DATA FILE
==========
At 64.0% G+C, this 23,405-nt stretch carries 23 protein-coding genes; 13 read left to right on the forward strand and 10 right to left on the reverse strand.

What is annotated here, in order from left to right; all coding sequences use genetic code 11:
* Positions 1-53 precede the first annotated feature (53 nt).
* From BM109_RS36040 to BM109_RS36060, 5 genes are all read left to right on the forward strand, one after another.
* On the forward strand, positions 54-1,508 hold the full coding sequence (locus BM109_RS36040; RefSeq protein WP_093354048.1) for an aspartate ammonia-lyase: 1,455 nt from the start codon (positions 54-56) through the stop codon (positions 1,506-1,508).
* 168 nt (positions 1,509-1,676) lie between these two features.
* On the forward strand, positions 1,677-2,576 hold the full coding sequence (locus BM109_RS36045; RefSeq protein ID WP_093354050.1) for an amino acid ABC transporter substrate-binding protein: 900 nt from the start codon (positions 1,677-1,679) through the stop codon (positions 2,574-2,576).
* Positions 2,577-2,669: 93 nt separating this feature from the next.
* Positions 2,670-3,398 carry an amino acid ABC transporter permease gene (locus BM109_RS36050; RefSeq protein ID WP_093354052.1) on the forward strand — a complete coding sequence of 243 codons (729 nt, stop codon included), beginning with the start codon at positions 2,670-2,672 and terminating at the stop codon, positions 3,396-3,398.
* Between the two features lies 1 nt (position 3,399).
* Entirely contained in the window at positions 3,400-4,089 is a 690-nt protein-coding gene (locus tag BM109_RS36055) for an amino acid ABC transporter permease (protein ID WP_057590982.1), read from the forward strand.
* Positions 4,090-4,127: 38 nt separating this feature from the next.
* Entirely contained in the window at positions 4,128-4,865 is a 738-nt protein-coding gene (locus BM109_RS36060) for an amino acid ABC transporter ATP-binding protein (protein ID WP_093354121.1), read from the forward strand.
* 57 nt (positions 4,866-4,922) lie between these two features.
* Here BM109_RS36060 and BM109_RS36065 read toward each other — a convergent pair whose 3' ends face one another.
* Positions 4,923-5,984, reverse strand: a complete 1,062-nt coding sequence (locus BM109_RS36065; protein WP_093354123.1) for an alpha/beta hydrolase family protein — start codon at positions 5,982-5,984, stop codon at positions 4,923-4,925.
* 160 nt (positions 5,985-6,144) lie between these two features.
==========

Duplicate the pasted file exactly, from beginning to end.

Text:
At 64.0% G+C, this 23,405-nt stretch carries 23 protein-coding genes; 13 read left to right on the forward strand and 10 right to left on the reverse strand.

What is annotated here, in order from left to right; all coding sequences use genetic code 11:
* Positions 1-53 precede the first annotated feature (53 nt).
* From BM109_RS36040 to BM109_RS36060, 5 genes are all read left to right on the forward strand, one after another.
* On the forward strand, positions 54-1,508 hold the full coding sequence (locus BM109_RS36040; RefSeq protein WP_093354048.1) for an aspartate ammonia-lyase: 1,455 nt from the start codon (positions 54-56) through the stop codon (positions 1,506-1,508).
* 168 nt (positions 1,509-1,676) lie between these two features.
* On the forward strand, positions 1,677-2,576 hold the full coding sequence (locus BM109_RS36045; RefSeq protein ID WP_093354050.1) for an amino acid ABC transporter substrate-binding protein: 900 nt from the start codon (positions 1,677-1,679) through the stop codon (positions 2,574-2,576).
* Positions 2,577-2,669: 93 nt separating this feature from the next.
* Positions 2,670-3,398 carry an amino acid ABC transporter permease gene (locus BM109_RS36050; RefSeq protein ID WP_093354052.1) on the forward strand — a complete coding sequence of 243 codons (729 nt, stop codon included), beginning with the start codon at positions 2,670-2,672 and terminating at the stop codon, positions 3,396-3,398.
* Between the two features lies 1 nt (position 3,399).
* Entirely contained in the window at positions 3,400-4,089 is a 690-nt protein-coding gene (locus tag BM109_RS36055) for an amino acid ABC transporter permease (protein ID WP_057590982.1), read from the forward strand.
* Positions 4,090-4,127: 38 nt separating this feature from the next.
* Entirely contained in the window at positions 4,128-4,865 is a 738-nt protein-coding gene (locus BM109_RS36060) for an amino acid ABC transporter ATP-binding protein (protein ID WP_093354121.1), read from the forward strand.
* 57 nt (positions 4,866-4,922) lie between these two features.
* Here BM109_RS36060 and BM109_RS36065 read toward each other — a convergent pair whose 3' ends face one another.
* Positions 4,923-5,984, reverse strand: a complete 1,062-nt coding sequence (locus BM109_RS36065; protein WP_093354123.1) for an alpha/beta hydrolase family protein — start codon at positions 5,982-5,984, stop codon at positions 4,923-4,925.
* 160 nt (positions 5,985-6,144) lie between these two features.